Friday, October 01, 2004

Daiwa EuroTelcoblog No. 81: Friday, 1st October, 2004 - Skype's top 20

Skype has kindly given me a snapshot of their user breakdown by country, in percentage terms. It should be noted that this is not definitive, because the Skype network is a function of the people who download and use it at any given time - and the composition of this group has changed dramatically since the service launched a year ago. At the moment, I can see 750,000 users online, but my experience is that this number fluctuates from under 500k to well over 800k in any given 24-hour period. Given the kind of registered user numbers Skype has publicly claimed (c.10m users out of 25m downloads to date), it is difficult to get a clear reading from this breakdown as to precise total user numbers by country on any kind of consistent basis.

[Anecdotally, I use Skype on two different machines, so at any given time, I may appear as two users on the network, and other Skype users I know have said the same. If this were true of most of the 10m users, then a conservative estimate of Skype users would be more in the 5m+ range. However, a proportion of users may only use it when travelling or at work, so I would tend to think that the "true" base lies somewhere between 5m and 10m. If that is true, then the number of active users visible at any given time probably represents 10 - 15% of the total base.]
In any event, the breakdown is interesting and prompts many questions to which there may be no apparent answers:
  • There seem to be few discernable correlations between population or broadband penetration rates. Tiny Israel and Denmark come out ahead of Japan, Poland punches well above its weight and broadband penetration, France looks to be almost double the user base size of the UK (despite identical population size and a broadband user base only 15% larger than that of the UK) and to my surprise South Korea is not even in the top 20, despite a rabid broadband market.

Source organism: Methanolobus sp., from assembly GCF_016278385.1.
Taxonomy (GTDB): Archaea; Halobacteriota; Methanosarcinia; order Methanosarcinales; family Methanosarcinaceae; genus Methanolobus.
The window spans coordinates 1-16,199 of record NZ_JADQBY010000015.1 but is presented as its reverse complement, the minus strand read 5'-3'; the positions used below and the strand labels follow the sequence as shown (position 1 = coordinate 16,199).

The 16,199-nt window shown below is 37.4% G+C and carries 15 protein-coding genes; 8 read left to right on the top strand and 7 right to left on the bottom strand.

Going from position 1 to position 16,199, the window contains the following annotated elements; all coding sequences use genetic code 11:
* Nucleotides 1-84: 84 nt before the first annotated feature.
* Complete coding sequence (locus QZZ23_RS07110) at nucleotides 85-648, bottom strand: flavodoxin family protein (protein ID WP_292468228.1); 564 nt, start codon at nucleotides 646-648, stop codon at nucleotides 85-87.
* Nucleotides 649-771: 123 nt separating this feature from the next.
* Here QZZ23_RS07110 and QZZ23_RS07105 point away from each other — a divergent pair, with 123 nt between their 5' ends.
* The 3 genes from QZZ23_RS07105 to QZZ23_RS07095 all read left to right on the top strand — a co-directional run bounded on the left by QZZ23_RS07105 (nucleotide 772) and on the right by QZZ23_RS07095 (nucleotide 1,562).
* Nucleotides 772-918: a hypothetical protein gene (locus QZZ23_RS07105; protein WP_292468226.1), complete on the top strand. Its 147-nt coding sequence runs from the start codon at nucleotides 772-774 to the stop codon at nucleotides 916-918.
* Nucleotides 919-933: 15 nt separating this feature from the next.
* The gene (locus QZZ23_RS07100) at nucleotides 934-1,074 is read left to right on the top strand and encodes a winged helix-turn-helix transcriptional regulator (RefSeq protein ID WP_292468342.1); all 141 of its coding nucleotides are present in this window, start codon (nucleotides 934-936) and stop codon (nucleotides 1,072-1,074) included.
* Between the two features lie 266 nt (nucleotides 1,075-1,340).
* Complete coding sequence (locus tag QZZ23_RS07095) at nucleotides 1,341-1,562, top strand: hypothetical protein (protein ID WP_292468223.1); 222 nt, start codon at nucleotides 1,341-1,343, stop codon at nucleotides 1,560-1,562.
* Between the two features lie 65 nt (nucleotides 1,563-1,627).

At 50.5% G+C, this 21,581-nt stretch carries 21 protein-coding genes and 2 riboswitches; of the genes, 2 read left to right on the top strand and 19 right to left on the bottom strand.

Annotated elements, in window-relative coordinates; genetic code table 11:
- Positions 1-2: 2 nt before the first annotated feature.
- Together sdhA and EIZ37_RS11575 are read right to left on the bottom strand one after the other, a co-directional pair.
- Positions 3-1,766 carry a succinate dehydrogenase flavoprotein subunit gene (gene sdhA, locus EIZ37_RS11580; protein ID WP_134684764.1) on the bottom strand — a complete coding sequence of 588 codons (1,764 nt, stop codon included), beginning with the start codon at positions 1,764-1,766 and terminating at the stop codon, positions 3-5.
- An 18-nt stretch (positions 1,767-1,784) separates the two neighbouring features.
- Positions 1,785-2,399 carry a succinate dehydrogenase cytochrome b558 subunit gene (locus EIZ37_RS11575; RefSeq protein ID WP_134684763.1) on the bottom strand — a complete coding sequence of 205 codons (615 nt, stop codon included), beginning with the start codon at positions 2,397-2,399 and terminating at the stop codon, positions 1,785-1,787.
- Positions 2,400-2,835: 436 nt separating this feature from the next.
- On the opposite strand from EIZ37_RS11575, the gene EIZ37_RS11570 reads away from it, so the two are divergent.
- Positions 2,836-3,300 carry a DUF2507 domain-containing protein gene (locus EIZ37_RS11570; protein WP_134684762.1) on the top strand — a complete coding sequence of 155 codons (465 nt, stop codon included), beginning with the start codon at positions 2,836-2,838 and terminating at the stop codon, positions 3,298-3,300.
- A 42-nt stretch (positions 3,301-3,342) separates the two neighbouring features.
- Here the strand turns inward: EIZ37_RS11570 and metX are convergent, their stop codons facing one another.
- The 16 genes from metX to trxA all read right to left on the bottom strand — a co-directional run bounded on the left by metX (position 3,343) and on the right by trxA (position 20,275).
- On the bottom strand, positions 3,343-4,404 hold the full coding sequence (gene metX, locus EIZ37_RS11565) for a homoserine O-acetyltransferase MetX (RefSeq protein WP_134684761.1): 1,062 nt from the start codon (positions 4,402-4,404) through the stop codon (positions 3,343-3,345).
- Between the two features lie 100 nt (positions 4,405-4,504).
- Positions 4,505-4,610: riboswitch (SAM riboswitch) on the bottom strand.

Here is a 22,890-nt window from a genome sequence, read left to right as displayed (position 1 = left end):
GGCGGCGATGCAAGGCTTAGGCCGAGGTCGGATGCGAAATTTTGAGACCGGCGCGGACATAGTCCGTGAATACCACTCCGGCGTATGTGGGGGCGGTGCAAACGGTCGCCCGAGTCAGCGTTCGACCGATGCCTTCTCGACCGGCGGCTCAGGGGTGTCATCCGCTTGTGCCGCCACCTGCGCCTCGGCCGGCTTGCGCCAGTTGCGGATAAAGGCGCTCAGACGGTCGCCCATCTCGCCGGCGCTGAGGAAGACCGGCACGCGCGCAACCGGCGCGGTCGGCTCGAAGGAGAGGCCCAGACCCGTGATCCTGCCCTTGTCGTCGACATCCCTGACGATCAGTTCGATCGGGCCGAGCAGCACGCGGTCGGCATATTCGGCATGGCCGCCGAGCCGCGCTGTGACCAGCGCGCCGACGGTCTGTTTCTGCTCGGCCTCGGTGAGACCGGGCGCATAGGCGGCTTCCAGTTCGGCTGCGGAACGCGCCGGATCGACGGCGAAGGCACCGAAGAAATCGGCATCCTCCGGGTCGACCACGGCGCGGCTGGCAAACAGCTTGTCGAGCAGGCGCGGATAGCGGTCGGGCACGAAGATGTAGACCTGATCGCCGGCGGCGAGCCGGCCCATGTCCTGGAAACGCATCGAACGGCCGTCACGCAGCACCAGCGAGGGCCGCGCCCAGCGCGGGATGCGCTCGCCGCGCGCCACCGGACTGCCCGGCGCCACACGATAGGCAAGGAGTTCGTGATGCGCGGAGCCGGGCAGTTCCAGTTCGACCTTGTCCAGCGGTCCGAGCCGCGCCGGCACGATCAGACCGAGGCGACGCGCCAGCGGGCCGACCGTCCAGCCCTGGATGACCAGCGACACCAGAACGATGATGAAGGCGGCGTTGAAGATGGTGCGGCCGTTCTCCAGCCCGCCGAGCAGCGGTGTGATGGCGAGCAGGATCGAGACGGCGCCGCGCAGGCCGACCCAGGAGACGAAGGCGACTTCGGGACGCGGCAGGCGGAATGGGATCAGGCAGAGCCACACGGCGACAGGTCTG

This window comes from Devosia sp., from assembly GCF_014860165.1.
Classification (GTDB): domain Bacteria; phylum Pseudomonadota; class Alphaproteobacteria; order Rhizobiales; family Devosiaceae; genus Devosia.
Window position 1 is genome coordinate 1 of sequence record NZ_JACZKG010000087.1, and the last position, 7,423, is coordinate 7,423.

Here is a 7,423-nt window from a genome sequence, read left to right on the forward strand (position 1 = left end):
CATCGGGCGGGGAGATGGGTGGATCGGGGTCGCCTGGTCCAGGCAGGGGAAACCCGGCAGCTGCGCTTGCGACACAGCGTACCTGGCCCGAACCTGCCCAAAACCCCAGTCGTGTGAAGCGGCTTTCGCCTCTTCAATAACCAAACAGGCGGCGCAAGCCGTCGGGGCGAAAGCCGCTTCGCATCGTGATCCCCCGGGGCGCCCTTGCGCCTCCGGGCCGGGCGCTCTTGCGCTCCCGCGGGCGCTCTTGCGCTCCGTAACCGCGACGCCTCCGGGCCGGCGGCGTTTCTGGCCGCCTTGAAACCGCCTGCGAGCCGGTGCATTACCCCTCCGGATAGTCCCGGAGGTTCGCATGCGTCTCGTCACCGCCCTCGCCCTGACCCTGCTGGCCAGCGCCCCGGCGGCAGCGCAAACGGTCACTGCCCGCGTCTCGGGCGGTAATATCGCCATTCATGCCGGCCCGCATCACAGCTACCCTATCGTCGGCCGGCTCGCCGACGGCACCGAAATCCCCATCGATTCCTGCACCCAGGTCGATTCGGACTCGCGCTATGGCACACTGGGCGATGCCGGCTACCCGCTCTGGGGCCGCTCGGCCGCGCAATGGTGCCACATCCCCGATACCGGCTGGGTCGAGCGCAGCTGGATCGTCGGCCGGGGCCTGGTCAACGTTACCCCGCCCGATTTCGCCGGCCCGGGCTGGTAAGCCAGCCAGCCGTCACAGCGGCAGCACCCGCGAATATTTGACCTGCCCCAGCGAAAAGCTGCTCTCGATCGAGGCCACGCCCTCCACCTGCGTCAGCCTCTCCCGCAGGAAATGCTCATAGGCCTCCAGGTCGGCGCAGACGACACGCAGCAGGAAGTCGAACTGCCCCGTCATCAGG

• Maybe the lack of consistency is price-driven, related to the large ex-pat, student and guest-worker diaspora. A caller in Brazil to the US on the Embratel network might expect to pay an undiscounted price of EUR0.21 per minute at current exchange rates. AT&T's discounted call plans show charges (for calls to fixed lines) of EUR0.14 per minute for Brazil (EUR0.11 for Rio and Sao Paolo). Both of these are fairly steep, and in this case there may be a good case to explain the Brazilian prominence in terms of toll-bypass. However, for AT&T users (for example), Germany is in the 10-cent band with the rest of Europe, and calls to Taiwan from the US on AT&T cost only 9 cents per minute (7 cents to Taipei). Denmark has some of the lowest calling rates in the world, and is an affluent society with a small ex-pat population. Its prominence in the rankings thus throws up more questions.
  • Taiwan at No. 2 is also interesting, as it is the one market where Skype has a co-branding agreement with an ISP.
All of this is very intriguing, but it is probably fruitless at this point to look for common triggers across these cultures for Skype uptake. It's probably part curiosity, part convenience, part social/viral, part generational and part economic, to varying degrees in each country. This in itself is a worrying message for the telco community, as it suggests that perhaps something more complicated than simple price/feature comparison is at work in the mind of the consumer (interesting in light of the savage price war which has just broken out between Vonage and AT&T in the US).

[1] USA - 10.33%
[2] Taiwan - 9.24%
[3] Poland - 8.78%
[4] Brazil - 7.24%
[5] Germany - 6.18%
[6] China - 5.89%
[7] France - 5.53%
[8] Netherlands - 3.50%
[9] Denmark - 3.07%
[10] UK - 2.94%
[11] Israel - 2.94%
[12] Japan - 2.61%
[13] Canada - 2.46%
[14] Belgium - 2.10%
[15] Spain - 1.82%
[16] Sweden - 1.76%
[17] Australia - 1.46%
[18] Italy - 1.44%
[19] Switzerland - 1.22%
[20] Mexico - 1.07%

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